Freshmen Molly Hulseman and Sydney Thomas started at midfield, while classmates Hannah Schmitt and Annie Thomas started on attack. It's a highly touted group, but it might take time for them to gel.
"Having Hannah Schmitt explode out with three goals — and she had an opportunity put the fourth away — was great to see," Adams said. "I thought the freshmen hustled. They showed a lot of confidence as freshmen, to step up and take opportunities. I don't think Virginia was able to slide off those girls, in particular Hannah or Annie Thomas coming from the side that were threats to score, making Virginia have to play them. There's a tendency coming in as a freshman just to fill a role, as opposed to being a threat. They did a good job of highlighting the fact that they're talented enough to draw some attention. That'll hopefully be something that helps us down the road."
5. Conditioning Level
As our own Clare Lochary wrote in Virginia's season preview for the February issue, the Cavaliers responded to last year's 9-9 record with "a newfound work ethic and a focus on physical fitness. ... Virginia hit the weight room harder than ever [last] fall, along with weekly boot camp workouts. Increased athleticism and better footwork are top priorities."
Their hard work seemed to pay off Saturday. Myers commented in her post-game press conference that "we felt like we were in a little bit better shape, a little bit faster as well, and we wanted to use those two things to our advantage." Adams called Virginia "a very fast and athletic team."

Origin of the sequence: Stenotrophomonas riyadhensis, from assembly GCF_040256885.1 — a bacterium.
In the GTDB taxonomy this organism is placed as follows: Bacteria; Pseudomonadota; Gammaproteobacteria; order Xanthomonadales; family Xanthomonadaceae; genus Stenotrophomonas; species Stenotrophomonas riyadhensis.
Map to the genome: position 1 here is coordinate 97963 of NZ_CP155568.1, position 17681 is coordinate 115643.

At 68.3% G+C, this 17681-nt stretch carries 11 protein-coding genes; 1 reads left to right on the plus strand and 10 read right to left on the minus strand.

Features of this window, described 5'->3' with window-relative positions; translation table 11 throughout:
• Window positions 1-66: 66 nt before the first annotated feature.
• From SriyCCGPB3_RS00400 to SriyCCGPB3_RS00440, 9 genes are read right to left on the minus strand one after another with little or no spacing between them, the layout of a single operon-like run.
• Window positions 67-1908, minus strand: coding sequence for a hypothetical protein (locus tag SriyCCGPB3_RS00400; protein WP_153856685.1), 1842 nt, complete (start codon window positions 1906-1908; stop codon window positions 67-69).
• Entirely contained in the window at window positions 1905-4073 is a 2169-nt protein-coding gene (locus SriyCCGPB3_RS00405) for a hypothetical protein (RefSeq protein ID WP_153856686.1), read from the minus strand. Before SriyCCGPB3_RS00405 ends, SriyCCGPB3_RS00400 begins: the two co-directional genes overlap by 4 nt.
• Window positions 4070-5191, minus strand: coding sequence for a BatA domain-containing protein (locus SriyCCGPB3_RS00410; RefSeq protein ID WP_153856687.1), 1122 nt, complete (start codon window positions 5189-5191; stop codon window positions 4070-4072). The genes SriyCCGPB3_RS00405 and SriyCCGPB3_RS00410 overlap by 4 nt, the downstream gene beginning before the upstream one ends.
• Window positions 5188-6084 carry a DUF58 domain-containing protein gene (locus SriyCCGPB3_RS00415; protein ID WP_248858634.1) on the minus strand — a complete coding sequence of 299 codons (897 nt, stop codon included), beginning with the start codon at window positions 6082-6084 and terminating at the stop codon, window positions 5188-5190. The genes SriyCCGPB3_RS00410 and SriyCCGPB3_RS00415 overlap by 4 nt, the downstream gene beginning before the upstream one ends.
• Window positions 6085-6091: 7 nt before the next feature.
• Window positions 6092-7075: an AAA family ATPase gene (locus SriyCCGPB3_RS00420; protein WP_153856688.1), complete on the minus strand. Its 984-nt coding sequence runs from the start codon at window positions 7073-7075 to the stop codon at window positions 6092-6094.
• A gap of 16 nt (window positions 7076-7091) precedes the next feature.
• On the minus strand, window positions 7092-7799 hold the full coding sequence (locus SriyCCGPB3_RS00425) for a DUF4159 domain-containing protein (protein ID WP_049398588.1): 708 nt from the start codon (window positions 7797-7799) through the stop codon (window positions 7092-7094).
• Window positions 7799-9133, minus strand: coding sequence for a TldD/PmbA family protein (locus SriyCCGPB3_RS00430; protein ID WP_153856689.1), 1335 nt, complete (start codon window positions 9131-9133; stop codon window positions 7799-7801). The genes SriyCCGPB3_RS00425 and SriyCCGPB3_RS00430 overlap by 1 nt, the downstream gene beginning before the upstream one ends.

Perhaps the conditioning level showed up most after halftime, when the Cavaliers went on a 6-0 run and seemed to have an extra step.
Stat of the Week
19. The number of faceoffs, out of 20, won by Maryland's Curtis Holmes against Hartford in the Terrapins' 12-6 victory. Holmes, who ranked seventh nationally in 2011 with a 62.9 win percentage (222 of 353), is one of the game's dominant draw artists. "I can't say enough about Curtis at the face-off X," Maryland coach John Tillman said. If the heart of a team's success comes down to results up the middle — at faceoff and between the pipes — Maryland is going to be tough to beat. Sophomore goalie Niko Amato, who stood on his head during the Terps' run to the national title game last year, stopped 12 of the Hawks' 18 shots on goal. We'll take a stab and say Holmes won't continue winning draws at a 95 percent clip. But even a slight improvement over last year's mark means Maryland is going to out-possess its opponents by a wide margin.
Honorable Mention: 2,331. The number of fans that filled Drexel's Vidas Field in the heart of West Philadelphia for the Dragons' meeting against top-ranked and defending national champion Virginia, far exceeding the stadium's listed capacity of 1,500. Don't call me biased because I'm originally from the City of Brotherly Love, but Philadelphia continues to stake its claim among lacrosse-frenzied towns, despite taking a back seat to the metropolitan areas of Baltimore-Washington and Long Island-New York. "Great atmosphere here today," Virginia coach Dom Starsia said. "We knew we were going to have our hands full coming in here."